After 10 years, PA politicians still split on minimum wage


HARRISBURG, PA — July 24 marked one decade since Pennsylvania’s last minimum wage increase to $7.25 per hour—the lowest rate allowed by the federal government. Gov. Tom Wolf marked the anniversary by calling on the state legislature to raise the “embarrassingly low rate.”

“Waiting 10 years for a minimum wage increase is too long. The public overwhelmingly supports raising the wage and it’s time for Harrisburg to listen. The legislature must stand with workers and raise Pennsylvania’s minimum wage,” Wolf said in a statement.

Wolf also noted that PA has been surpassed by all of it its neighboring states in minimum wage rates: currently $8.85 in New Jersey, $11.10 in New York State, $10.10 in Maryland, $8.55 in Ohio and $8.75 in both West Virginia and Delaware.

Wolf wants to raise minimum wage to $12 per hour and then raise it by 50 cents each year until reaching $15 per hour by 2025.

PA state senators are mostly split along party lines on the issue: Democrats tend to agree with Wolf about raising the current rate, while Republicans tend to argue that a raise—especially one more than doubling the current minimum wage to $15 per hour—would cost people jobs and hurt small businesses and the economy overall. The recently agreed upon budget for 2019-2020 left minimum wage untouched.

Lisa Baker, a Republican who represents Wayne County in the PA Senate, has not pushed the issue one way or the other, but in 2016 she did face protesters who felt her inaction on wage increases was hurting PA workers. Her response to those protesters suggested that she favors leaving the question of minimum wage to the private sector.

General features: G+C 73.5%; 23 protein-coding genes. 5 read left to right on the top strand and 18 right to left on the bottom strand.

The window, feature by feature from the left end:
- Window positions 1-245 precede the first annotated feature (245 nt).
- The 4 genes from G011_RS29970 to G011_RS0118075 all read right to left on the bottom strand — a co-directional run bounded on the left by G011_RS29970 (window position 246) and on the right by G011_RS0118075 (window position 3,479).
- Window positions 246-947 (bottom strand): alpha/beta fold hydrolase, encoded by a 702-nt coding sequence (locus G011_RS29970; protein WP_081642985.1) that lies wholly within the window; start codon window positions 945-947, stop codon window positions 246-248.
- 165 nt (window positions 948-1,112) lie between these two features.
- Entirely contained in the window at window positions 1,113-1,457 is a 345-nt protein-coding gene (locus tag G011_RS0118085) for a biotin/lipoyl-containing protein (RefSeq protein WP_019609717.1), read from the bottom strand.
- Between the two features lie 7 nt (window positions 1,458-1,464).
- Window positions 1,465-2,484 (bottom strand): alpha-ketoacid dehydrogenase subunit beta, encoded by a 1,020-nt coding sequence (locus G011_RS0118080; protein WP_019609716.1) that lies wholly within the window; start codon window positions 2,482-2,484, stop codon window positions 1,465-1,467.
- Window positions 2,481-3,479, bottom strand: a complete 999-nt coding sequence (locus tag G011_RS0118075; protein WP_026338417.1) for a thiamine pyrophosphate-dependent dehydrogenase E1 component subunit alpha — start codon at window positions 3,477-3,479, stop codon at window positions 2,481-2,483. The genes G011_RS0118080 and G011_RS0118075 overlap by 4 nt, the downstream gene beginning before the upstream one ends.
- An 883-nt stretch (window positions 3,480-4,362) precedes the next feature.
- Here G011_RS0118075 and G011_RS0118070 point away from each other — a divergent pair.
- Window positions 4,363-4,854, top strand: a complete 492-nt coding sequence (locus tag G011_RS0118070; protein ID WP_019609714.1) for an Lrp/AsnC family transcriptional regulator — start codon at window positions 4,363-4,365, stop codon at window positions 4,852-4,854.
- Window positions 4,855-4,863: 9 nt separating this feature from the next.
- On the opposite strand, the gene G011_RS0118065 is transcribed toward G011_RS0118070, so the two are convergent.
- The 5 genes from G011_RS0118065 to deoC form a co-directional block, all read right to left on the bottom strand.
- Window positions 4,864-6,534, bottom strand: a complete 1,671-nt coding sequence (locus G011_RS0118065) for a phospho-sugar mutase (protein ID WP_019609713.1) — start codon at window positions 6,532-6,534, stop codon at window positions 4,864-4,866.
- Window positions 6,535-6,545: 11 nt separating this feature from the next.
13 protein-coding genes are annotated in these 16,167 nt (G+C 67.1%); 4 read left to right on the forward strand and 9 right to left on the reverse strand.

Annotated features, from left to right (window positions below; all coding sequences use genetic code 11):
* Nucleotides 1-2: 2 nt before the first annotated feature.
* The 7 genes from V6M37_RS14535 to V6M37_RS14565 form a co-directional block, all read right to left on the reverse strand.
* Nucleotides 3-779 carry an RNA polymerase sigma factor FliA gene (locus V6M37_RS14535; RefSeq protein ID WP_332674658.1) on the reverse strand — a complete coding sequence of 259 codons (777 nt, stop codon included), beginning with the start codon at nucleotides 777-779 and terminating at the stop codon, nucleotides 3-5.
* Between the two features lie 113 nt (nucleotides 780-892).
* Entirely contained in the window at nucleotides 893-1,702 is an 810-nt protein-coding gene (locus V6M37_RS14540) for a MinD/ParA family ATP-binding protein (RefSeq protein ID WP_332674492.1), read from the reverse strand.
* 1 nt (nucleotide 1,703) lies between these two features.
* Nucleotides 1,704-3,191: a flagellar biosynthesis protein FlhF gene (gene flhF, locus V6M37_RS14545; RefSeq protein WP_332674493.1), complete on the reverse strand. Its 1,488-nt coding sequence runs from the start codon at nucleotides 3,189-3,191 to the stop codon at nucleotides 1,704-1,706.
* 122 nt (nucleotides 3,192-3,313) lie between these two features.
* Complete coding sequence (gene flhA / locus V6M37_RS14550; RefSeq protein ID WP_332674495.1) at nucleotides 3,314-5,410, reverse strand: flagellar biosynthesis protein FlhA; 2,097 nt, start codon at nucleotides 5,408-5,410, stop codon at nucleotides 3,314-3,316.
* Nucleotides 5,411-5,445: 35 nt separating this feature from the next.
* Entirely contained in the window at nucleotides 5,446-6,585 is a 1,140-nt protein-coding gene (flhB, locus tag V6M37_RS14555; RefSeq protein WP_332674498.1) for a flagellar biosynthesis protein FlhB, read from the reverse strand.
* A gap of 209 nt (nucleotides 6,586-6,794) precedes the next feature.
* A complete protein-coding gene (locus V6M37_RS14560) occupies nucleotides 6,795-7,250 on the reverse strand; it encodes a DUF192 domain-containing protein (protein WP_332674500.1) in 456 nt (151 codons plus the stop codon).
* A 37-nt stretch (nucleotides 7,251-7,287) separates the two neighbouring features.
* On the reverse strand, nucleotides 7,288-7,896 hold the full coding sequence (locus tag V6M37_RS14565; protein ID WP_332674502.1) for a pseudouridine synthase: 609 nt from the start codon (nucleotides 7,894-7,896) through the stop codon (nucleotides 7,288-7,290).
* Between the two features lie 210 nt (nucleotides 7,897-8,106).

“Recently, some major private employers have moved on increasing wage levels, an indication that public pressure can make a difference,” she said. “For a lot of people, having employers make determinations based on their own economic circumstances and their need to attract and retain capable employees seems preferable to a broad and inflexible mandate from state government that would again make for winners and losers.”

Matt Cartwright, a Democrat and Wayne County’s new representative in the federal House of Representatives, has a record of support for increasing the minimum wage. In 2016, he co-sponsored a bill that would have raised the federal minimum wage to $10.10, and just last week voted in favor of a bill that would bring it to $15 by 2024.

That newer bill, Raise the Wage Act, passed in the House, something liberals nationwide have been celebrating as a major victory. But to go into effect, it still needs to make it through Senate, and high-profile Republicans are decidedly against its passage.

Pennsylvania’s two senators, Republican Pat Toomey and Democrat Bob Casey, have long had opposing views on the issue and are likely to cast opposite votes on incoming legislation.

Toomey succinctly summed up his stance about federal interference with minimum wage in 2014. “The last thing the American people need is a bill coming out of Washington that would wipe out hundreds of thousands of their jobs,” he said. He maintains the same position today.

On the other side, Casey announced his co-sponsorship of Raise the Wage in February of this year.  “For far too long working families have gotten the short end of the stick,” he said. “I urge leader McConnell to schedule a vote on this important legislation so that we can start on the path to an America that works for all individuals, not just the super-wealthy and special interests.”

Are you supporting yourself and/or your family on minimum wage? We want to hear from you. Email or call 845/252-7414 Ext. 122.


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